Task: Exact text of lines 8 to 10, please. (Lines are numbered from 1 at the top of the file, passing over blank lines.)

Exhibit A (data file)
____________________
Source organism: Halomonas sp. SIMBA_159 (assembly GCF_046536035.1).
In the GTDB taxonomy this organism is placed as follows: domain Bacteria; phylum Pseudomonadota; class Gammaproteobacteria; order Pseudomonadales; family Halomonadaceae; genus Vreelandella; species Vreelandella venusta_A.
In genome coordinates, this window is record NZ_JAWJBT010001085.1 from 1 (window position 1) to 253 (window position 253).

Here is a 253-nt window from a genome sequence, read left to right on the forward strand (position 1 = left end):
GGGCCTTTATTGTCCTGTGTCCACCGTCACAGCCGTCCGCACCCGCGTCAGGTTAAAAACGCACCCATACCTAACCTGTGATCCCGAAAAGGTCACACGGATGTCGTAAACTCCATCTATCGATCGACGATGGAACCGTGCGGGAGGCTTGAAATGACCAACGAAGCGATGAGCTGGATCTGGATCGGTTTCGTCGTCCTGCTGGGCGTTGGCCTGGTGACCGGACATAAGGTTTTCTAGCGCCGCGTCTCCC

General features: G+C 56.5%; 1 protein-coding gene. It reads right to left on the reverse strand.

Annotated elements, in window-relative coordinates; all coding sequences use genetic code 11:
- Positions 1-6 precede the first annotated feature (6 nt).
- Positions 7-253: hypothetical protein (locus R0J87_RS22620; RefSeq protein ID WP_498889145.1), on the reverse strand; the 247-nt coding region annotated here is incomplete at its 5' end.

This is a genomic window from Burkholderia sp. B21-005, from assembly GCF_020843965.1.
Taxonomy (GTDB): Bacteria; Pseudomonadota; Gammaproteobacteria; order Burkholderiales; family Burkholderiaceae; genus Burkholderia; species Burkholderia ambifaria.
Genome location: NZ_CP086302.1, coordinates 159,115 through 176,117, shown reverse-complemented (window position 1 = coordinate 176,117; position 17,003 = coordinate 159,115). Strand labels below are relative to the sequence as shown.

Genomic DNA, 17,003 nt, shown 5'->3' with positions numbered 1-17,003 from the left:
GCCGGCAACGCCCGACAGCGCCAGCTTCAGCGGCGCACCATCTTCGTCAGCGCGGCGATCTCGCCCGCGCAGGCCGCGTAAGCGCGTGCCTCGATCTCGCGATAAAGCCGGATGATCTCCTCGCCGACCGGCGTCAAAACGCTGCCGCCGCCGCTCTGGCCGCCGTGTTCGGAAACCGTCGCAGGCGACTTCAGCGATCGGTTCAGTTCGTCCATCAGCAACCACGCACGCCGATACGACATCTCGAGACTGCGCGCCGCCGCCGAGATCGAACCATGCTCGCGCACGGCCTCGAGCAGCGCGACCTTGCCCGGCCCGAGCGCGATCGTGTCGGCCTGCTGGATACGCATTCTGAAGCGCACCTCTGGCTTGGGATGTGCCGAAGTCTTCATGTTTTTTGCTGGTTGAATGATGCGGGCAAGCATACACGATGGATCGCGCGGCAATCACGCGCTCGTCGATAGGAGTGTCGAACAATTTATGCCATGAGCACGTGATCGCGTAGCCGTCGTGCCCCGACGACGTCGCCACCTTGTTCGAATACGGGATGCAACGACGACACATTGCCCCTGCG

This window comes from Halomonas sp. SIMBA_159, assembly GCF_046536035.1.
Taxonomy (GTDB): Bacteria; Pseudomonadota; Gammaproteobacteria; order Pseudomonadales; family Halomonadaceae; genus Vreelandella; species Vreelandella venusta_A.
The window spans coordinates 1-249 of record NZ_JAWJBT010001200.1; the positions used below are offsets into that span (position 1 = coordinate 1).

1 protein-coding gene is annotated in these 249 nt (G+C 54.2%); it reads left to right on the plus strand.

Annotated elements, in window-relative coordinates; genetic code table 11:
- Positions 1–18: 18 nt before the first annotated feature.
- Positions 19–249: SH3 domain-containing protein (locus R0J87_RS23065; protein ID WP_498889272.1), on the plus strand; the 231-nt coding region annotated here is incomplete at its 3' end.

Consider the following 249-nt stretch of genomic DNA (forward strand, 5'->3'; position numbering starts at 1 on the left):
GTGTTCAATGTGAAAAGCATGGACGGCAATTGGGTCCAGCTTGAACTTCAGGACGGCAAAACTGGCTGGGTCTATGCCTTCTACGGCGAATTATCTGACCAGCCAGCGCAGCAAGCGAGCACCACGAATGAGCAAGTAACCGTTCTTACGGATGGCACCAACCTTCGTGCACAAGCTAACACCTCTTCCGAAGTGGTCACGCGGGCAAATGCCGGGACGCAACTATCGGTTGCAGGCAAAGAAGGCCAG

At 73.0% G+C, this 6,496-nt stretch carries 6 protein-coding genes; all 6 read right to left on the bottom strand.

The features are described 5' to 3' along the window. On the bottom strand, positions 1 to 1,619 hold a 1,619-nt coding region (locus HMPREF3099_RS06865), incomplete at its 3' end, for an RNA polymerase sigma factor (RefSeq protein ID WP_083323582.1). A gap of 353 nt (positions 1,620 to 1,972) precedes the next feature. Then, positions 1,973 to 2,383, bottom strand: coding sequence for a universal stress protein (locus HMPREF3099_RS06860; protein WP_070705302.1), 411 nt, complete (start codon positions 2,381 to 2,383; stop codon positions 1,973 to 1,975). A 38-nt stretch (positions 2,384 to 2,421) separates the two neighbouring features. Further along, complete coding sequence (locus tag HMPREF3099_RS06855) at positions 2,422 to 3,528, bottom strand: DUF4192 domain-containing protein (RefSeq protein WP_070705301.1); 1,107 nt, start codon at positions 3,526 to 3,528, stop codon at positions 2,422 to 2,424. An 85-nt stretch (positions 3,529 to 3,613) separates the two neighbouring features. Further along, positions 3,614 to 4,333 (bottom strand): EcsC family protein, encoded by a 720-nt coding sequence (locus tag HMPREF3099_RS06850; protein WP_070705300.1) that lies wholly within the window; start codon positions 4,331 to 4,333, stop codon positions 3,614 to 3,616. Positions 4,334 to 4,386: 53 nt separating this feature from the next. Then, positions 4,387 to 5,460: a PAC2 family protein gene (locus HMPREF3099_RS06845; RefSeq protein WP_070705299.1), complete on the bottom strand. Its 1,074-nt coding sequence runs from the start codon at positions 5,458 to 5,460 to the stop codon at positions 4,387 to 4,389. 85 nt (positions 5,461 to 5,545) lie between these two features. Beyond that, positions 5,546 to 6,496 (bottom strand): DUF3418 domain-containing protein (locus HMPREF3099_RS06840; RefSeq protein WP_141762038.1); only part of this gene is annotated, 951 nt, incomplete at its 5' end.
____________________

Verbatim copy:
- Positions 1-6 precede the first annotated feature (6 nt).
- Positions 7-253: hypothetical protein (locus R0J87_RS22620; RefSeq protein ID WP_498889145.1), on the reverse strand; the 247-nt coding region annotated here is incomplete at its 5' end.

This is a genomic window from Burkholderia sp. B21-005, from assembly GCF_020843965.1.